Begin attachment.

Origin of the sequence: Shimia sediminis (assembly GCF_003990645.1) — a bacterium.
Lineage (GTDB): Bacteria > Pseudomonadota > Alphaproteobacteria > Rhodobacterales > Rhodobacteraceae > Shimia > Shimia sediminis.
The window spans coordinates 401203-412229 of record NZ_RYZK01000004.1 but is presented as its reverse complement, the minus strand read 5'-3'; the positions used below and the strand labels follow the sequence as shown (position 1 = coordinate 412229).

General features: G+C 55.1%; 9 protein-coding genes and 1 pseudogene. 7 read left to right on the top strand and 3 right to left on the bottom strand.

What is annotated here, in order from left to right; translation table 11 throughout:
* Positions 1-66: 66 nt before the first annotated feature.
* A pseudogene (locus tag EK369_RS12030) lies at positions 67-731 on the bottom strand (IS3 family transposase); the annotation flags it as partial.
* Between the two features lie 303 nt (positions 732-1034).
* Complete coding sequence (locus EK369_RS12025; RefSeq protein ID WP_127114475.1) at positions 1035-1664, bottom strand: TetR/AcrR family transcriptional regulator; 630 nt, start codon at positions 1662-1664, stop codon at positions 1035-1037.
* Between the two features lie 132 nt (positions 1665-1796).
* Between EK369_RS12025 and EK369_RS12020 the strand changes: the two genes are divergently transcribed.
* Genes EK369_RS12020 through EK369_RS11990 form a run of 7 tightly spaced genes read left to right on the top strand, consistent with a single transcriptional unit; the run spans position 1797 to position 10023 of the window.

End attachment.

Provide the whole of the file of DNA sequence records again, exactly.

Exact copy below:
Origin of the sequence: Shimia sediminis (assembly GCF_003990645.1) — a bacterium.
Lineage (GTDB): Bacteria > Pseudomonadota > Alphaproteobacteria > Rhodobacterales > Rhodobacteraceae > Shimia > Shimia sediminis.
The window spans coordinates 401203-412229 of record NZ_RYZK01000004.1 but is presented as its reverse complement, the minus strand read 5'-3'; the positions used below and the strand labels follow the sequence as shown (position 1 = coordinate 412229).

General features: G+C 55.1%; 9 protein-coding genes and 1 pseudogene. 7 read left to right on the top strand and 3 right to left on the bottom strand.

What is annotated here, in order from left to right; translation table 11 throughout:
* Positions 1-66: 66 nt before the first annotated feature.
* A pseudogene (locus tag EK369_RS12030) lies at positions 67-731 on the bottom strand (IS3 family transposase); the annotation flags it as partial.
* Between the two features lie 303 nt (positions 732-1034).
* Complete coding sequence (locus EK369_RS12025; RefSeq protein ID WP_127114475.1) at positions 1035-1664, bottom strand: TetR/AcrR family transcriptional regulator; 630 nt, start codon at positions 1662-1664, stop codon at positions 1035-1037.
* Between the two features lie 132 nt (positions 1665-1796).
* Between EK369_RS12025 and EK369_RS12020 the strand changes: the two genes are divergently transcribed.
* Genes EK369_RS12020 through EK369_RS11990 form a run of 7 tightly spaced genes read left to right on the top strand, consistent with a single transcriptional unit; the run spans position 1797 to position 10023 of the window.